Dear Big Idea,
In 1993, the same year that Big Idea was founded, Paul Weyrich founded NET as a news network for conservative Christians. Four years later, in the midst of financial difficulties, the network went public. Weyrich lost his control of the network in a hostile takeover, and its most prominent hosts—including Cal Thomas, Alan Keyes, Armstrong Williams and Weyrich himself—left the network in protest of its selling ad time to companies they opposed. As a friend of mine put it, “Here’s Alan Keyes saying, ‘Don’t buy AT&T; support Christian long-distance companies,’ and the commercial comes on for AT&T.”
VeggieTales is an amazing franchise. You folks have done well by producing a high-quality product for a niche market that is starved for quality products. Yet every time you try to go “mainstream,” something goes wrong. _Jonah_ didn’t do as well as expected for example, and led to a bankruptcy and buy-out.
I’ve never understood why lesser-quality direct-to-video series have made it to religious cable channels, but VeggieTales never did. _Adventures in Odyssey_, for example, is a very high-quality cartoon series rivaling anything on broadcast, Nickelodeon or Disney. I don’t know how well it does, financially speaking, compared to _VeggieTales_, but it airs on both TBN & EWTN, and gets plenty of support from Chick-Fil-A.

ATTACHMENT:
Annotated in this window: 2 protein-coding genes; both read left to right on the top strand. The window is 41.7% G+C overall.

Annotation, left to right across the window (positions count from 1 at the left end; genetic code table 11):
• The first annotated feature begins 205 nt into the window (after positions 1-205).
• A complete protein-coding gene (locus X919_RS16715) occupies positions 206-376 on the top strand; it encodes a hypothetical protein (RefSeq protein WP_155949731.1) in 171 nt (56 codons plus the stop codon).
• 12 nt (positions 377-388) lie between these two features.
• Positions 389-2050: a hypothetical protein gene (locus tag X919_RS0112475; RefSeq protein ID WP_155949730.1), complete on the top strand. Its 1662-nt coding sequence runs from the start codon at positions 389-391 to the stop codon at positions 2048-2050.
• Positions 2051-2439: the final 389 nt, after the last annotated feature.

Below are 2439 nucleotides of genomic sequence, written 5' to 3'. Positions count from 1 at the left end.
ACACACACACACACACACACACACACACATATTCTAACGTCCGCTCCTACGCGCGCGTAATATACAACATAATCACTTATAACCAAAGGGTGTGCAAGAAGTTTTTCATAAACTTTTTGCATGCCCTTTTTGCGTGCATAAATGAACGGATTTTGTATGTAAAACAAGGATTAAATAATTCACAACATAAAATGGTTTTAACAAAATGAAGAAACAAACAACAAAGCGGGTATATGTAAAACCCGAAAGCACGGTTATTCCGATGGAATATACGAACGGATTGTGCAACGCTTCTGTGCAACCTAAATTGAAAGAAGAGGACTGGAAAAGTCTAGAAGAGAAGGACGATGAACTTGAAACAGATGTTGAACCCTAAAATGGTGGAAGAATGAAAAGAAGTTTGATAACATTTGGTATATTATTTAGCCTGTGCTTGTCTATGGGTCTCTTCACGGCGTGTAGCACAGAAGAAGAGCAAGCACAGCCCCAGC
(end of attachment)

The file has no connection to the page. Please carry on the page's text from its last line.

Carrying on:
Yet Big Idea skipped over Christian broadcasting and held out for an offer from “mainstream,” now selling out to the network my father-in-law calls “Nothing-But-Crap.” The network that replaces the anti-life, anti-Christian Katie Couric with the even more anti-Christian Meredith Viera. The network of _Will & Grace_. Yes, Jesus dined with tax collectors and sinners, but He dined with the tax collectors and sinners who *repented*. He did not just hang out at brothels. Jesus also said, “If someone refuses to hear your message, shake the dust of your feet.”
I am all for doing everything possible to get Christ’s message across to a wider audience. I understand that we must sometimes hold back or be subtle for the sake of a greater good. But to take what is an explicitly Christian message (and really not that explicitly Christian, either) and then truncate it to meet the demands of a secular network whom you willingly entered into contract with to begin with, is another matter altogether.
Even my four-year-old, watching _VeggieTales_ on NBC, said, “It’s really weird. It’s like they chopped up a bunch of shows and mashed ‘em back together, then they forgot all about Qwerty!”
Then today, they were watching it, and I saw an ad calling for toleration of homosexuality.
No more VeggieTales on NBC in this family. It’s probably only a matter of time before we dump _VeggieTales_ altogether, if your pattern of selling out for the Almighty Dollar continues.
You cannot serve both God and Mammon.
Pax et bonum,
John C. Hathaway